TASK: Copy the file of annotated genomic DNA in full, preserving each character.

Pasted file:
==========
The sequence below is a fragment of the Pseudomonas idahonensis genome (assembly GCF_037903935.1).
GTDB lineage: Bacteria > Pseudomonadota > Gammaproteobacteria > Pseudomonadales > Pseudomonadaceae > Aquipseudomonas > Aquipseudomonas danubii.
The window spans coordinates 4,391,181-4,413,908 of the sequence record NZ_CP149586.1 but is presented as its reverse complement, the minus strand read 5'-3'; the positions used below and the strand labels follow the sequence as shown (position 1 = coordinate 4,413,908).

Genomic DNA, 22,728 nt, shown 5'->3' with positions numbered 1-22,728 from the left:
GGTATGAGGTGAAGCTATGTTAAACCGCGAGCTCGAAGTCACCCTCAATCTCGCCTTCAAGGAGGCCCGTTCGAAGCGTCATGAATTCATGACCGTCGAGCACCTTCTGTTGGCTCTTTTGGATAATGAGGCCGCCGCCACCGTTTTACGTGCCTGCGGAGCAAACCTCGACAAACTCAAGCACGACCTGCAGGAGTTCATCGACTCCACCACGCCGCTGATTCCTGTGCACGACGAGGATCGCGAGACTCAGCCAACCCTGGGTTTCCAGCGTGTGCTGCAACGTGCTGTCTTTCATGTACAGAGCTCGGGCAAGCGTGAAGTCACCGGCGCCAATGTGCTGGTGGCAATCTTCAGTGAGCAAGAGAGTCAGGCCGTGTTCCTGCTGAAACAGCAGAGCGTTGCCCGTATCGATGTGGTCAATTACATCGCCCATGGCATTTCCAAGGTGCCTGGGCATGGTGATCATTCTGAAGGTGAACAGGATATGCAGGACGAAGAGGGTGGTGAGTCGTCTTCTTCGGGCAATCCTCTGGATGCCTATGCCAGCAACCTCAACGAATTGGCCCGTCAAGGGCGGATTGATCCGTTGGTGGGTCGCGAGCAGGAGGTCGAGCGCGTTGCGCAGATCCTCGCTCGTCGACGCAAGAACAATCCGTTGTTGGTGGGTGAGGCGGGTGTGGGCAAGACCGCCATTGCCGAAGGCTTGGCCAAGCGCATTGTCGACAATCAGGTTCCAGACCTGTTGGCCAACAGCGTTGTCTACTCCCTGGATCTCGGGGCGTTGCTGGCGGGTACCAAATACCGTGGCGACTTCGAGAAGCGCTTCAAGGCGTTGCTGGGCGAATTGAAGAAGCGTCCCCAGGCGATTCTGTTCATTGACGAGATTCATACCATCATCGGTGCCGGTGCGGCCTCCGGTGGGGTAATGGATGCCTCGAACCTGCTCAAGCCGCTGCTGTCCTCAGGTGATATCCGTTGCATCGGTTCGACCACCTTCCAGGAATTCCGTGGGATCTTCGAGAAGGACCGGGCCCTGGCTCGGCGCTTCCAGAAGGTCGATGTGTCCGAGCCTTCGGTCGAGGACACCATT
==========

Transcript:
The sequence below is a fragment of the Pseudomonas idahonensis genome (assembly GCF_037903935.1).
GTDB lineage: Bacteria > Pseudomonadota > Gammaproteobacteria > Pseudomonadales > Pseudomonadaceae > Aquipseudomonas > Aquipseudomonas danubii.
The window spans coordinates 4,391,181-4,413,908 of the sequence record NZ_CP149586.1 but is presented as its reverse complement, the minus strand read 5'-3'; the positions used below and the strand labels follow the sequence as shown (position 1 = coordinate 4,413,908).

Genomic DNA, 22,728 nt, shown 5'->3' with positions numbered 1-22,728 from the left:
GGTATGAGGTGAAGCTATGTTAAACCGCGAGCTCGAAGTCACCCTCAATCTCGCCTTCAAGGAGGCCCGTTCGAAGCGTCATGAATTCATGACCGTCGAGCACCTTCTGTTGGCTCTTTTGGATAATGAGGCCGCCGCCACCGTTTTACGTGCCTGCGGAGCAAACCTCGACAAACTCAAGCACGACCTGCAGGAGTTCATCGACTCCACCACGCCGCTGATTCCTGTGCACGACGAGGATCGCGAGACTCAGCCAACCCTGGGTTTCCAGCGTGTGCTGCAACGTGCTGTCTTTCATGTACAGAGCTCGGGCAAGCGTGAAGTCACCGGCGCCAATGTGCTGGTGGCAATCTTCAGTGAGCAAGAGAGTCAGGCCGTGTTCCTGCTGAAACAGCAGAGCGTTGCCCGTATCGATGTGGTCAATTACATCGCCCATGGCATTTCCAAGGTGCCTGGGCATGGTGATCATTCTGAAGGTGAACAGGATATGCAGGACGAAGAGGGTGGTGAGTCGTCTTCTTCGGGCAATCCTCTGGATGCCTATGCCAGCAACCTCAACGAATTGGCCCGTCAAGGGCGGATTGATCCGTTGGTGGGTCGCGAGCAGGAGGTCGAGCGCGTTGCGCAGATCCTCGCTCGTCGACGCAAGAACAATCCGTTGTTGGTGGGTGAGGCGGGTGTGGGCAAGACCGCCATTGCCGAAGGCTTGGCCAAGCGCATTGTCGACAATCAGGTTCCAGACCTGTTGGCCAACAGCGTTGTCTACTCCCTGGATCTCGGGGCGTTGCTGGCGGGTACCAAATACCGTGGCGACTTCGAGAAGCGCTTCAAGGCGTTGCTGGGCGAATTGAAGAAGCGTCCCCAGGCGATTCTGTTCATTGACGAGATTCATACCATCATCGGTGCCGGTGCGGCCTCCGGTGGGGTAATGGATGCCTCGAACCTGCTCAAGCCGCTGCTGTCCTCAGGTGATATCCGTTGCATCGGTTCGACCACCTTCCAGGAATTCCGTGGGATCTTCGAGAAGGACCGGGCCCTGGCTCGGCGCTTCCAGAAGGTCGATGTGTCCGAGCCTTCGGTCGAGGACACCATT